Birth defects are a global public health problem because of their large contribution to infant mortalities and disabilities. It is estimated that 4%-6% of Chinese newborns are affected by birth defects every year. Surveillance is a basic approach to understanding the occurrence and associated factors of birth defects. The Ministry of Health of China initiated a national hospital-based birth defects monitoring system 20 years ago. Nearly every province in this country has established its own surveillance system in the past. The authors reviewed the result of the monitoring system at different administrative levels in China. Available publications on the surveillance of birth defects and data from national and provincial birth defects surveillance systems were reviewed to evaluate the effectiveness of the surveillance systems. According to the 2009 data, the national hospital-based birth defects surveillance system monitored over 1.3 million births, which accounted for more than 8% of births in China. In addition, 30 provincial hospital-based surveillance programs covered a birth population of more than 3.6 million (22% of births in China). Great achievements have been made in terms of case ascertainment, data quality control, and online reporting. But the surveillance systems in China still have some limitations. A short ascertainment period may miss some internal anomalies, inherited metabolic diseases, and malformed fetus aborted before the 28th gestational week. Discrepancies in antenatal or postnatal diagnosis of birth defects between surveillance institutes may affect the detection rate and introduce biases. Absence of baseline data and lack of integrated database systems limit the application of surveillance data to etiological studies and affect the process of decision-making. The surveillance system for birth defects is prerequisite to propose, conduct and assess any interventions for the disease. To meet the need of study and prevention of birth defects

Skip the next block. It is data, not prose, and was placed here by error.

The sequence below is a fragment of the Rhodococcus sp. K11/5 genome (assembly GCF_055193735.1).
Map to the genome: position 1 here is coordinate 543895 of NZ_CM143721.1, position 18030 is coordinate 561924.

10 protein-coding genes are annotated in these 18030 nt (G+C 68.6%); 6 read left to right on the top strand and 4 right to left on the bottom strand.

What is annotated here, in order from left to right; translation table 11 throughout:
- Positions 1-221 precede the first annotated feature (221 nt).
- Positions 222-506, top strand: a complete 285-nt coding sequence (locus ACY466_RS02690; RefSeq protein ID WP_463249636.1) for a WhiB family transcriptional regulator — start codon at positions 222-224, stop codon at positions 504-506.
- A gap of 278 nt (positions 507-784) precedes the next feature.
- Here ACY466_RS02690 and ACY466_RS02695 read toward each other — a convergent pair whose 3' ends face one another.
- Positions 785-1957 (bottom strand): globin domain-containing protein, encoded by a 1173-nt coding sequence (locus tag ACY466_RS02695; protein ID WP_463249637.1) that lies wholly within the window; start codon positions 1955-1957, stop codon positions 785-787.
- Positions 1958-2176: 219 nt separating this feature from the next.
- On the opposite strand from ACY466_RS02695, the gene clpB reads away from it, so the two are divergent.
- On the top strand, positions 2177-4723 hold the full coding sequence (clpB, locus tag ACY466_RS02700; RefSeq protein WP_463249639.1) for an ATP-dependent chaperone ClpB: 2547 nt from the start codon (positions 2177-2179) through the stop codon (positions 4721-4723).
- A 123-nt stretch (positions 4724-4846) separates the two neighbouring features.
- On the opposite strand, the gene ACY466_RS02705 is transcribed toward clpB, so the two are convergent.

4. Ocular Defects in Photosensitive Epilepsy

    Directory of Open Access Journals (Sweden)

    Ebere C. Anyanwu

    2004-01-01

    Full Text Available Patients with photosensitive epilepsy are susceptible to seizures due to photoparoxysmal response (PPR. This response adversely precipitates factors that modify the functional status of the visual system. Such factors may or may not be evident superficially, but may lead to ocular defects due to trauma, hormonal imbalance, abnormal intraocular pressure (IOP, or any other reflex-inducing stimuli. The extent to which photosensitive epileptic patients suffer from PPR-related ocular defects has not been documented fully. In this investigation, ocular defects in patients with photosensitive epilepsy are studied using visual-evoked response (VER. A total of 212 photosensitive epileptic patients were studied to ascertain the magnitude and distribution of ocular defects using the changes in EEG and visual-evoked potential (VEP; 51% of the patients were female, the age range was 1–46 years. The major ocular defects and complications found were visual field defects, optic nerve abnormalities, nystagmus, cataracts, amblyopia, and migraine. These findings were analyzed according to age and sex. The relationship between the ocular abnormalities and the interpretations of the changes in the characteristics of the VEP indicated that optic-related atrophies, visual defects, optic neuritis, chiasmal compression, nystagmus, migraine headache, cataracts, and amblyopia were prevalent in photosensitive epileptic patients at varying degrees. The results showed that although ocular defects in photosensitive epilepsy may not be obvious differentially, VEP can be used in their diagnosis, contrary to earlier studies reporting that VEP is not of much value in epilepsy diagnosis.

  5. Space mapping and defect correction

    NARCIS (Netherlands)

    Echeverría, D.; Hemker, P.W.

    2005-01-01

    In this paper we show that space-mapping optimization can be understood in the framework of defect correction. Then, space-mapping algorithms can be seen as special cases of defect correction iteration. In order to analyze the properties of space mapping and the space-mapping function, we introduce

  6. Birth defects surveillance·

    African Journals Online (AJOL)

    1989-07-01

    Jul 1, 1989 ... A pilot birth defects surveillance system was established in. 1982 as part of an epidemiological baseline study pertaining to potential changes in water quality in the Cape Peninsula. The methodology used for reporting birth defects for two information systems, one hospital-based and the other popu-.